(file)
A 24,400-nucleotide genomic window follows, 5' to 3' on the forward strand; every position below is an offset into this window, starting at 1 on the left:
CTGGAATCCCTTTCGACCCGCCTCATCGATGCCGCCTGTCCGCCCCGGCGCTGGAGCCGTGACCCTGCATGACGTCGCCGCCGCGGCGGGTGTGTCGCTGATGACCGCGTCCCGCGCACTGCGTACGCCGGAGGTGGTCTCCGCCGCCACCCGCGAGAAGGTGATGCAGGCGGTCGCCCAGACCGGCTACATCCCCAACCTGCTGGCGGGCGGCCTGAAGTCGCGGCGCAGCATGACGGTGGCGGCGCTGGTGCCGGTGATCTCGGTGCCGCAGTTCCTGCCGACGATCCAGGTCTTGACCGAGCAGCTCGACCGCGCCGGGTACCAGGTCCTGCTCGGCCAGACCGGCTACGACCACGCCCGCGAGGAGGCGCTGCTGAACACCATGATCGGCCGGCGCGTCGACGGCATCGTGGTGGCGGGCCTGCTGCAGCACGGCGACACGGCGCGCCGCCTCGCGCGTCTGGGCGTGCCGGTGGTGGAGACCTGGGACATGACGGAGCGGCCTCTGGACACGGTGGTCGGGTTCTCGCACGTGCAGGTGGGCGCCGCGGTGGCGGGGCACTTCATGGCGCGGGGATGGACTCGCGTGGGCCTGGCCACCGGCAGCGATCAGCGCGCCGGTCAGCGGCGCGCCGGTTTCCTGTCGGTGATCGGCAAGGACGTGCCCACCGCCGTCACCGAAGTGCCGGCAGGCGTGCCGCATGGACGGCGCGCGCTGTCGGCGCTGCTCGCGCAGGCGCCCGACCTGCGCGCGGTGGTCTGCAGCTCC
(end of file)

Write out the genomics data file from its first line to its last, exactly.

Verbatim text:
A 24,400-nucleotide genomic window follows, 5' to 3' on the forward strand; every position below is an offset into this window, starting at 1 on the left:
CTGGAATCCCTTTCGACCCGCCTCATCGATGCCGCCTGTCCGCCCCGGCGCTGGAGCCGTGACCCTGCATGACGTCGCCGCCGCGGCGGGTGTGTCGCTGATGACCGCGTCCCGCGCACTGCGTACGCCGGAGGTGGTCTCCGCCGCCACCCGCGAGAAGGTGATGCAGGCGGTCGCCCAGACCGGCTACATCCCCAACCTGCTGGCGGGCGGCCTGAAGTCGCGGCGCAGCATGACGGTGGCGGCGCTGGTGCCGGTGATCTCGGTGCCGCAGTTCCTGCCGACGATCCAGGTCTTGACCGAGCAGCTCGACCGCGCCGGGTACCAGGTCCTGCTCGGCCAGACCGGCTACGACCACGCCCGCGAGGAGGCGCTGCTGAACACCATGATCGGCCGGCGCGTCGACGGCATCGTGGTGGCGGGCCTGCTGCAGCACGGCGACACGGCGCGCCGCCTCGCGCGTCTGGGCGTGCCGGTGGTGGAGACCTGGGACATGACGGAGCGGCCTCTGGACACGGTGGTCGGGTTCTCGCACGTGCAGGTGGGCGCCGCGGTGGCGGGGCACTTCATGGCGCGGGGATGGACTCGCGTGGGCCTGGCCACCGGCAGCGATCAGCGCGCCGGTCAGCGGCGCGCCGGTTTCCTGTCGGTGATCGGCAAGGACGTGCCCACCGCCGTCACCGAAGTGCCGGCAGGCGTGCCGCATGGACGGCGCGCGCTGTCGGCGCTGCTCGCGCAGGCGCCCGACCTGCGCGCGGTGGTCTGCAGCTCC